One course assignment was to engage the community in the gardening effort.

A weekly community gardening program was offered. I enjoyed making connections, tending the gardens and watching them grow alongside community members, my family and visitors.

When we visit the ranch, my kids can’t wait to see how the vegetables we planted have grown and are incredibly eager to try them, as well.

Program participants took fresh vegetables, new knowledge and valuable experience home to their own gardens. This program will serve as a building block for future programs, and new volunteer participation always is welcome at the ranch.

We have great expectations for these gardens. We currently are harvesting a first round of produce for our local food bank, LIFT-UP of Routt County.

And next year, we will expand the gardens’ capability with improvements that include a permaculture approach to allow for a greater diversity of products grown.

Last year, a partnership between CMC and Yampatika was created where sustainability students participating in the cultural and place-based equity course worked together with CMC culinary students to deliver a beautiful “Garden to Table” event showcasing food from Yampatika’s gardens and from local producers in the Yampa Valley.

The 2014 “Garden-to-Table” event, an annual fundraiser for Yampatika, will be held Oct. 9, and this year’s collaboration is sure to be another memorable event.

Using lessons learned from our “do it yourself” courses and our experiences in the gardens, we plan to make the gardens even better next year and expand our reach into the community.

The gardens at Legacy Ranch have as much potential as our community has heart, and I hope you will join us for future educational and gardening opportunities in the spring.

Megan Walker is a naturalist with Yampatika and a student in Colorado Mountain College’s Sustainability Studies program.

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Dual enrollment saves big dollars for Eagle County students

Four local high school graduates this year piled up enough college credits in dual enrollment classes to earn their associates degree. They are, from left, Maria Villarreal, Reagen Gass, Tiffany Sheehy and Marisol Chacon.

Four local high school graduates this year piled up enough college credits in dual enrollment classes to earn their associates degree. They are, from left, Maria Villarreal, Reagen Gass, Tiffany Sheehy and Marisol Chacon. Photo: Kent Pettit Photography/Special to the Daily.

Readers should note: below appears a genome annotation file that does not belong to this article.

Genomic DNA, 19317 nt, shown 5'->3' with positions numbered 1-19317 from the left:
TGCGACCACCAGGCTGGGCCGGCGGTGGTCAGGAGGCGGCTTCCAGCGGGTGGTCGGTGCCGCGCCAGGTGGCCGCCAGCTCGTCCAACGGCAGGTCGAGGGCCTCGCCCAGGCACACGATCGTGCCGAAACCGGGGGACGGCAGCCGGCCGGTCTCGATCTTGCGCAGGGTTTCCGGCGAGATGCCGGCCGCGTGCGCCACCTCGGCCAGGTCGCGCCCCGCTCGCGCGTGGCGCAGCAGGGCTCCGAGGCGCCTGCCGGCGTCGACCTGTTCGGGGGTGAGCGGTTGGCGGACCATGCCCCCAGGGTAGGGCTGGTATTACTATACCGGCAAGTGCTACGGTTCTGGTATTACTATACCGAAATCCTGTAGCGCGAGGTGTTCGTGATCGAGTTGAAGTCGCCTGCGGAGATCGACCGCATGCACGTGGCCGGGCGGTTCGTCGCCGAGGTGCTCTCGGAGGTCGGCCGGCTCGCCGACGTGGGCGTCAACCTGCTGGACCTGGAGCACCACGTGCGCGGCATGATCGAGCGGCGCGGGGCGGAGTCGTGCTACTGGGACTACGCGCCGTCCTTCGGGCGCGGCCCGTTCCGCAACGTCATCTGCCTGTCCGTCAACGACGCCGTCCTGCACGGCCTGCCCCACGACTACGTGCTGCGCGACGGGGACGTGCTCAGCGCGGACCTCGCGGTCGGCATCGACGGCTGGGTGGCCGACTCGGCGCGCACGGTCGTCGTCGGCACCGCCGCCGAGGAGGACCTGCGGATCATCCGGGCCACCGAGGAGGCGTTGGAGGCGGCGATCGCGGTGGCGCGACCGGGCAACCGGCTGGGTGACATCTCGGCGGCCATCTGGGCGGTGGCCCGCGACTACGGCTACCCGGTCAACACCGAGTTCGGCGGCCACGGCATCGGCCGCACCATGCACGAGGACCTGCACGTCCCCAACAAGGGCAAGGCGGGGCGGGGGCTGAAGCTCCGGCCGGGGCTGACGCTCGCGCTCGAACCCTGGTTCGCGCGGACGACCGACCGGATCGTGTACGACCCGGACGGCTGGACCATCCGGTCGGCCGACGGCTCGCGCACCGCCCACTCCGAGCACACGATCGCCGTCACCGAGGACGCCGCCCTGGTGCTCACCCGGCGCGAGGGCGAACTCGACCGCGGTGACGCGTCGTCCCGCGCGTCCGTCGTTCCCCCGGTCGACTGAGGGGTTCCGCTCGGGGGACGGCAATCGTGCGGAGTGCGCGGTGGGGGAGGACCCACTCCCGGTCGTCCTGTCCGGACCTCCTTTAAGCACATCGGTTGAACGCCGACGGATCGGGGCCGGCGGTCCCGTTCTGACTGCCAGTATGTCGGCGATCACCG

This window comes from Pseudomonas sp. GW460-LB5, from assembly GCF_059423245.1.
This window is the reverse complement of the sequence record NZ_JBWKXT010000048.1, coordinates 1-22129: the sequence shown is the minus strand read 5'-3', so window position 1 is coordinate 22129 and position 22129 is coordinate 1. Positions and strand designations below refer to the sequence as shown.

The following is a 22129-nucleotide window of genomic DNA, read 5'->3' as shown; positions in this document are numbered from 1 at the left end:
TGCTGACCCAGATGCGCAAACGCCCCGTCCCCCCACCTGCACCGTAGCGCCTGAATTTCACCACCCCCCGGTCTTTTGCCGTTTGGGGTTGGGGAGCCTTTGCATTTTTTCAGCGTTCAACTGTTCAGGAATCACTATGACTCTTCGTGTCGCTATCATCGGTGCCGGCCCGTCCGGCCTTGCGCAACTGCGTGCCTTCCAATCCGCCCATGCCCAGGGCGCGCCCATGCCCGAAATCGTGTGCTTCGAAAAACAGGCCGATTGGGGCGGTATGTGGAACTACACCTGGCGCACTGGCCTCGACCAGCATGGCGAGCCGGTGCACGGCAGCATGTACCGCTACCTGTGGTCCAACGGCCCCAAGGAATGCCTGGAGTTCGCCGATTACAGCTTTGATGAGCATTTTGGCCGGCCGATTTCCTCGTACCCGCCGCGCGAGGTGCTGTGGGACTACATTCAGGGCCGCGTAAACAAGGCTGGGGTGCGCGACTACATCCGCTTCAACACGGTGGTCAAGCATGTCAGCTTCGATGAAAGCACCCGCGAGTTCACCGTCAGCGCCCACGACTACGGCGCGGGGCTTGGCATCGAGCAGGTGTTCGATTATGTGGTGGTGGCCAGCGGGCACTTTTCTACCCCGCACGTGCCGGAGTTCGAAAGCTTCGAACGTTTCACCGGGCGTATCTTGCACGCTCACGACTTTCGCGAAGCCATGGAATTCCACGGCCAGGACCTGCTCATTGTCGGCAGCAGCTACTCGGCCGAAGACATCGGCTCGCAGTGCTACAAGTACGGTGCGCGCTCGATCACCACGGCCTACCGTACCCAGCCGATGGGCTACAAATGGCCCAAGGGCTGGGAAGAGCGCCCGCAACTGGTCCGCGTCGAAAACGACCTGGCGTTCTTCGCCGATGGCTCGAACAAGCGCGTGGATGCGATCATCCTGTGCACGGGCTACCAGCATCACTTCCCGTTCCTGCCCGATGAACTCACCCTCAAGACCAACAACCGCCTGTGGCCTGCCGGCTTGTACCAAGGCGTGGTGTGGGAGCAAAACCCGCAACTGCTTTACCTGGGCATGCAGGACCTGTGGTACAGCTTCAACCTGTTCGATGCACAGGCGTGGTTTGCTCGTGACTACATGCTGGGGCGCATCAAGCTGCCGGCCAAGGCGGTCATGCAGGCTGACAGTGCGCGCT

EAGLE COUNTY — On college tuition checks, the numbers tend to contain more zeroes than your average congressional committee.

As a group, local high school students save almost $1 million a year by taking college classes while still in high school.

They’re called dual enrollment classes and the Eagle County school district ranks eighth among Colorado’s 178 school districts in dual enrollment classes successfully completed, according to the Colorado Department of Education.

Some local students take so many dual enrollment classes through Colorado Mountain College that they graduate high school with an associates degree and transfer into college as juniors. A third of local high school students will take at least one dual enrollment course.

“As we deal with the argument of whether the kids are ready, we can point to about one-third of our kids who already have been taking college classes,” said Mike Gass, the school district’s assistant superintendent. “What’s exciting is Read more

State recognizes Glenwood for downtown improvements

This article was published in the Glenwood Post Independent. By John Stroud.

he various Glenwood Springs downtown projects that have been completed over the past four years, clockwise from top left, the new Glenwood Branch Library, the city's new parking structure, the 711 Grand building renovation and public dining areas, expanded sidewalks along Seventh Street, and the relocation of the Glenwood Chamber Visitors Center to the CMC administration building. At center is an architect's rendering of some of the work that was done.

The various Glenwood Springs downtown projects that have been completed over the past four years, clockwise from top left, the new Glenwood Branch Library, the city’s new parking structure, the 711 Grand building renovation and public dining areas, expanded sidewalks along Seventh Street, and the relocation of the Glenwood Chamber Visitors Center to the CMC administration building. At center is an architect’s rendering of some of the work that was done.

Glenwood Springs has been recognized by the state of Colorado for its four-year, $18 million-plus effort to spruce up its downtown.

Downtown Colorado Inc. on Thursday announced that the Glenwood Downtown Development Authority, the city and four other public entities had won the governor’s “Best Group Effort” Award for Downtown Excellence.

In addition to the Glenwood Springs award, the city of Rifle won “Best Adaptive Reuse or Rehabilitation” for the renovation of the New Ute Events Center (see related story).

Glenwood’s award recognizes the coordinated effort to complete a series of projects that resulted in a new downtown library, improved public parking and Read more

Feel the love, Wilderness.